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Child Custody - Making Arrangements Work

Not all marriages end in happily ever afters. In fact, some studies have concluded that the number of divorces is growing at an alarming rate. Divorce is a trying time not just the separating spouses, but also the children (if any) born during the marriage. Child custody arrangements are probably the most difficult and demanding aspect of any divorce. Concerned parents will do their best to keep their children away from the almost inevitable arguments that will ensue as a result of the divorce. Keeping what's best for the kids in mind while going through the proceedings and making decisions about custody will help make the transition easier on everyone involved.

The first thing you should do when you know divorce is imminent is to seek out legal counsel. Hiring an attorney will help you to minimize unnecessary arguments, especially if the divorce is an ugly one. You can let your attorney deal with many of the aspects of the divorce finalization and he or she can help you get the best possible child custody arrangements for your situation. There is plenty of legalese involved in who is awarded custody and how. And there are also old stigmas that may need to be dealt with like gender bias. A seasoned attorney, experienced in divorce proceeding, will be able to help you around many problems and may even have had experience with the judge over the case which may give insight on how to proceed.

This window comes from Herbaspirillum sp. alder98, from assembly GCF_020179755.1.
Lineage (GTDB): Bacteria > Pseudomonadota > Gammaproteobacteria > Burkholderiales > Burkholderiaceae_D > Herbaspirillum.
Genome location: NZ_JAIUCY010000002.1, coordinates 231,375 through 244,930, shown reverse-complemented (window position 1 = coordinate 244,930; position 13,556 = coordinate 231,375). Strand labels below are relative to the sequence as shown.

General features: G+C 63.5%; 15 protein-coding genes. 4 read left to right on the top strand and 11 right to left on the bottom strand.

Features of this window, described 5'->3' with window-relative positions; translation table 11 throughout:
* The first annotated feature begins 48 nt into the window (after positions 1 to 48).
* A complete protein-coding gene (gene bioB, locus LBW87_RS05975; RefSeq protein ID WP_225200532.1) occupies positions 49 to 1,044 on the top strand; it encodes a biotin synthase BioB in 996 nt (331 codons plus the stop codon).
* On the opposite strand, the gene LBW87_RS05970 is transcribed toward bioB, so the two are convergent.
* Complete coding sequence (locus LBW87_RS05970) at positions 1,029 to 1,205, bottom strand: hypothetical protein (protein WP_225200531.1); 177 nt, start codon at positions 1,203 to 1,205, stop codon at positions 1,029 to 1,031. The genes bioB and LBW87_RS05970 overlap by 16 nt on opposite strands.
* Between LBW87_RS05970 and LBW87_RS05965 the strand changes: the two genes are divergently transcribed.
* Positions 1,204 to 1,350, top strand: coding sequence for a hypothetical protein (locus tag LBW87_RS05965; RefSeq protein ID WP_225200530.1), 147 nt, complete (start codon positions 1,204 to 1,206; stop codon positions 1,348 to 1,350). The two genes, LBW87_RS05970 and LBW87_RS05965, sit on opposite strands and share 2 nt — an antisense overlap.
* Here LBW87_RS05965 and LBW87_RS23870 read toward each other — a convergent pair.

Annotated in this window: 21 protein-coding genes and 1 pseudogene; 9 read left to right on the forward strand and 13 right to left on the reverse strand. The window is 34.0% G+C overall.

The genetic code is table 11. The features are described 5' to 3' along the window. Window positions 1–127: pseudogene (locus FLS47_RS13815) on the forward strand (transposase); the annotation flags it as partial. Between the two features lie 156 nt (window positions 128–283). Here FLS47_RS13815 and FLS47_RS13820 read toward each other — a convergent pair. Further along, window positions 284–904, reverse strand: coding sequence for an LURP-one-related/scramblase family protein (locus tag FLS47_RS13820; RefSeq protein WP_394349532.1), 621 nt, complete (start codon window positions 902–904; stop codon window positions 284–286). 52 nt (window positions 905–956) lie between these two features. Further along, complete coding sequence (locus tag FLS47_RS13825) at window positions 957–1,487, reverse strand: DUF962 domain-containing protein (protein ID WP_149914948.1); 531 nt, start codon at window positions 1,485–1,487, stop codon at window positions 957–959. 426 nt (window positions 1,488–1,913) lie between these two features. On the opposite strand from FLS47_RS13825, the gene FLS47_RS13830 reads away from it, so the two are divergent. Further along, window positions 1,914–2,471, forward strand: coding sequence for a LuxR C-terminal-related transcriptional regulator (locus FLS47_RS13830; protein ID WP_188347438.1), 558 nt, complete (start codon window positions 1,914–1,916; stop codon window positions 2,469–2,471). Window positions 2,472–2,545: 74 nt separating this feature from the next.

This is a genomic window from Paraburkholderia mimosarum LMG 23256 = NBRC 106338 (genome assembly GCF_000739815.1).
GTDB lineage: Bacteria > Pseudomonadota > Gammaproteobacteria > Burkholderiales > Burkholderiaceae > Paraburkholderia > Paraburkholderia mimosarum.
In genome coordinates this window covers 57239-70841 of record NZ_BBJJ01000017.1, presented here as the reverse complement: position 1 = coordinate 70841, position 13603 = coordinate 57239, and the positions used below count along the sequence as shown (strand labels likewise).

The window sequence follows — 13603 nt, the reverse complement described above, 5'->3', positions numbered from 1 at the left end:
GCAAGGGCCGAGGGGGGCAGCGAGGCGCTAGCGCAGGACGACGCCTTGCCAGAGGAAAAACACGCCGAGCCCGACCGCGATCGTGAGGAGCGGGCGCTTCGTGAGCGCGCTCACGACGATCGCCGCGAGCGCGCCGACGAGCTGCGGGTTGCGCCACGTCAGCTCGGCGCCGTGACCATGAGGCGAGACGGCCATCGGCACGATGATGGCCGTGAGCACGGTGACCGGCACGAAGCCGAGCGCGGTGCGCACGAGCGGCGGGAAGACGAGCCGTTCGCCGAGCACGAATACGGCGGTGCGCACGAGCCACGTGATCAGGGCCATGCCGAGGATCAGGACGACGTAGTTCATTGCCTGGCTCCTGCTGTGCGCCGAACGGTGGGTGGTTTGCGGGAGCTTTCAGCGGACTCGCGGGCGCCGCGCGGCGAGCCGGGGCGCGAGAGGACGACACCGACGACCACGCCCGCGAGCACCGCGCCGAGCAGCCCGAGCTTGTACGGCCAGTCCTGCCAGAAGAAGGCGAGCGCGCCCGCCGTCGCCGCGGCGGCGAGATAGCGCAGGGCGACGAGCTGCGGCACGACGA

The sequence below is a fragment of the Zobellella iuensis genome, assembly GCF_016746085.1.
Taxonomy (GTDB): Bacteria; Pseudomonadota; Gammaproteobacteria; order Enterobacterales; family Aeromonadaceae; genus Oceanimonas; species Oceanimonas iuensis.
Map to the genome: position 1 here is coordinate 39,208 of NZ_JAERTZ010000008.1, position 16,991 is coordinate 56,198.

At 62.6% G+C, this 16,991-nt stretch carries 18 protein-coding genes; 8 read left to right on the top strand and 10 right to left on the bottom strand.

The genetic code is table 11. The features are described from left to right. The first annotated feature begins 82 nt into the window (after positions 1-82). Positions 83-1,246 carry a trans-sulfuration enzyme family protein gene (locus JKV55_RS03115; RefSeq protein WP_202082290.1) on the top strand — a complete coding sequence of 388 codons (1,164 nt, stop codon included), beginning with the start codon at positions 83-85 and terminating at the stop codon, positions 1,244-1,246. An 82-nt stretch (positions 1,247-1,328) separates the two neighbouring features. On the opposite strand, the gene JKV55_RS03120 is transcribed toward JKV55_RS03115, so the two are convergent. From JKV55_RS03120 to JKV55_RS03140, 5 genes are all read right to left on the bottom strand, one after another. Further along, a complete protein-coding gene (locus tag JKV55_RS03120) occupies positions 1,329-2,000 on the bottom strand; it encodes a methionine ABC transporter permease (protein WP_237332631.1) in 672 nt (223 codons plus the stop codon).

Child Custody Arrangements Explained In Detail

Child custody arrangements can come in a variety of forms depending on the jurisdiction, circumstances and other factors.

  • Sole Custody - One parent has legal custodial rights over a child's welfare, medical, religious and educational needs. The child lives with the custodial parent, but a court may grant visitation rights to the non-custodial parent. The court will usually order child support to be paid to the custodial parent regardless of gender.
  • Joint Custody - Both parents retain decision making abilities regarding their children's welfare, medical, religious and educational needs. There is usually a custodial parent in this case that the child lives with majority of the time. Child support may be ordered in this case following a specifically calculated formula.
  • Joint Physical Custody - Both parents equally share physical custody of the child and maintain a home in which the child can live. Parents have equal rights regarding the child's welfare, religious, medical and educational needs. In some cases, courts may order mediation to smooth out the terms of such a custody agreement.

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